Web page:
There is more than meets the eye when it comes to being a confidential secretary. For example, did you know that they make an average of $18.22 an hour? That's $37,894 a year!
Between 2018 and 2028, the career is expected to grow -7% and produce -276,700 job opportunities across the U.S.
There are certain skills that many confidential secretaries have in order to accomplish their responsibilities. By taking a look through resumes, we were able to narrow down the most common skills for a person in this position. We discovered that a lot of resumes listed interpersonal skills, organizational skills and writing skills.
When it comes to the most important skills required to be a confidential secretary, we found that a lot of resumes listed 10.6% of confidential secretaries included confidential correspondence, while 10.4% of resumes included personnel files, and 8.4% of resumes included payroll. Hard skills like these are helpful to have when it comes to performing essential job responsibilities.
When it comes to searching for a job, many search for a key term or phrase. Instead, it might be more helpful to search by industry, as you might be missing jobs that you never thought about in industries that you didn't even think offered positions related to the confidential secretary job title. But what industry to start with? Most confidential secretaries actually find jobs in the education and non profits industries.
If you're interested in becoming a confidential secretary, one of the first things to consider is how much education you need. We've determined that 36.4% of confidential secretaries have a bachelor's degree. In terms of higher education levels, we found that 7.1% of confidential secretaries have master's degrees. Even though some confidential secretaries have a college degree, it's possible to become one with only a high school degree or GED.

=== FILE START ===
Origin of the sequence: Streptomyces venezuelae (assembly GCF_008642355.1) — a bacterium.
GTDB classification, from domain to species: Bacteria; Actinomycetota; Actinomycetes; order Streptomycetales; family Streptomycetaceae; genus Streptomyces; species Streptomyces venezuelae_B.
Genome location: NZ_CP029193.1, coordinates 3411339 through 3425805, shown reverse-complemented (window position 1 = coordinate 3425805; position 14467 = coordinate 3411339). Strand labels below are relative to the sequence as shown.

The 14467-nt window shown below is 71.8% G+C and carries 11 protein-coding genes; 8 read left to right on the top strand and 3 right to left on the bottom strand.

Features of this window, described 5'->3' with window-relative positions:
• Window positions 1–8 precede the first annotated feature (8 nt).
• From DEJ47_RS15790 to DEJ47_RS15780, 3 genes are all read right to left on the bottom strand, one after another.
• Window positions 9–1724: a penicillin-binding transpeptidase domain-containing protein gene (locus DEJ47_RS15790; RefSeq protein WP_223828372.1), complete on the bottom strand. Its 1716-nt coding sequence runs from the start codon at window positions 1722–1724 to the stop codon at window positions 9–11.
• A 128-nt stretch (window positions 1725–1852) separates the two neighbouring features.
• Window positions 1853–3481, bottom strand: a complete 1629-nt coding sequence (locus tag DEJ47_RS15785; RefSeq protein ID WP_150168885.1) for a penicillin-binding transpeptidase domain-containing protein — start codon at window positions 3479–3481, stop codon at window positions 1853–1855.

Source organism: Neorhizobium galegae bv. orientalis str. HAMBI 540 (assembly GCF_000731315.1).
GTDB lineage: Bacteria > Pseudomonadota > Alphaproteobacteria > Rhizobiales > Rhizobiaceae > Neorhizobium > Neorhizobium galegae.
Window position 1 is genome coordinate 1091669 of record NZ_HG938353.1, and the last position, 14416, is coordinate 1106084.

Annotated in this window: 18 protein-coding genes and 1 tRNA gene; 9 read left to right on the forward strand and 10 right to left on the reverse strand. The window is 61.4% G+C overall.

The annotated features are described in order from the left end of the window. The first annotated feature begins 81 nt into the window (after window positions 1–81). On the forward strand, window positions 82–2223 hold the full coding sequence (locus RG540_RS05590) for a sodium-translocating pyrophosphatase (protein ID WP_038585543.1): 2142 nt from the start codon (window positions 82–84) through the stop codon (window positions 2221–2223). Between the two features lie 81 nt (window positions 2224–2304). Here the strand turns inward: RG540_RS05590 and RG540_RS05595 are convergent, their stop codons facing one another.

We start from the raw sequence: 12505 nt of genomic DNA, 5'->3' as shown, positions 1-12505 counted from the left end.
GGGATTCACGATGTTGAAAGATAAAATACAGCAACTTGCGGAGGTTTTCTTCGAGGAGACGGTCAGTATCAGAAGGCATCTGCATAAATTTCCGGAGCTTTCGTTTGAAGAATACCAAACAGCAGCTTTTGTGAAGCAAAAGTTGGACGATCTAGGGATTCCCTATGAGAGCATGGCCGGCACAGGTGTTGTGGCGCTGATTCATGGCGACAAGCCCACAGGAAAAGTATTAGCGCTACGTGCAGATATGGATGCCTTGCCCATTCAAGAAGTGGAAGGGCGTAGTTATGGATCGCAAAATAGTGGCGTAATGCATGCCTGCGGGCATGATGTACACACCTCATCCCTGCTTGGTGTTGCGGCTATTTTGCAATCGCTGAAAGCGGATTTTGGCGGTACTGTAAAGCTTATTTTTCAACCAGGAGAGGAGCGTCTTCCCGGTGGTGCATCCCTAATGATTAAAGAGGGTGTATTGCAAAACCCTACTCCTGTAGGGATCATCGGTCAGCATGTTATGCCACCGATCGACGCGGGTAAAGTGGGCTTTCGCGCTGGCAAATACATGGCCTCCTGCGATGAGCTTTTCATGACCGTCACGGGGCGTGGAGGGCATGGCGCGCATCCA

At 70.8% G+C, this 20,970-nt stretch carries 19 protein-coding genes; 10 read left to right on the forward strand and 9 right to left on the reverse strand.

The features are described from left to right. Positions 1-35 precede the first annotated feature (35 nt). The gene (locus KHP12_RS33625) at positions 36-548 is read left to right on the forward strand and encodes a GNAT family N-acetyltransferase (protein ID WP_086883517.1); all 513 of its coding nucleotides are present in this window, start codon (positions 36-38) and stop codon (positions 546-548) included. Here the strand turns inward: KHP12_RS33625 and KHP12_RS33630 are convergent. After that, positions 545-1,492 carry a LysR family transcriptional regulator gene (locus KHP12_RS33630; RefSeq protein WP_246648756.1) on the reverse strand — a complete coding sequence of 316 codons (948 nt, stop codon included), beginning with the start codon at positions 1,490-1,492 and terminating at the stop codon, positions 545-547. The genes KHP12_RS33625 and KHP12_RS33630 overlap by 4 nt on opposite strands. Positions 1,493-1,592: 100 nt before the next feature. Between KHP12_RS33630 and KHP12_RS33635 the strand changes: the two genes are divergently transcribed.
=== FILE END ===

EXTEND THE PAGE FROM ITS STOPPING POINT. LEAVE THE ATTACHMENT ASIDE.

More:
Choosing the right major is always an important step when researching how to become a confidential secretary. When we researched the most common majors for a confidential secretary, we found that they most commonly earn bachelor's degree degrees or associate degree degrees. Other degrees that we often see on confidential secretary resumes include high school diploma degrees or diploma degrees.
You may find that experience in other jobs will help you become a confidential secretary. In fact, many confidential secretary jobs require experience in a role such as secretary. Meanwhile, many confidential secretaries also have previous career experience in roles such as administrative assistant or legal secretary.
Tell us your goals and we'll match you with the right jobs to get there.
As you move along in your career, you may start taking on more responsibilities or notice that you've taken on a leadership role. Using our career map, a confidential secretary can determine their career goals through the career progression. For example, they could start out with a role such as executive secretary, progress to a title such as office manager and then eventually end up with the title director of human resources.
Tell us your goals and we'll match you with the rights job to get there.
Credential Analyst Secretary-Confidential
Banning Unified School District
Dshs DDA Confidential Secretary
Secretary I Confidential
Secretary I Confidential
ID 3451 Confidential Secretary-Human Resources Hours/Day for 261 Days/Year (Year-Round Posit
Lake Oswego School District
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Hispanic or Latino
Black or African American
High School Diploma
Cullowhee, NC • Private
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Philadelphia, PA • Private
Bowling Green, OH • Private
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Adrian, MI • Private
Akron, OH • Private
Certified Legal Secretary...
This course will help you discover and master the essentials of managerial and staff support, information and records management, communications technology, travel and meeting coordination, space planning, and office ergonomics...
The skills section on your resume can be almost as important as the experience section, so you want it to be an accurate portrayal of what you can do. Luckily, we've found all of the skills you'll need so even if you don't have these skills yet, you know what you need to work on. Out of all the resumes we looked through, 10.6% of confidential secretaries listed confidential correspondence on their resume, but soft skills such as interpersonal skills and organizational skills are important as well.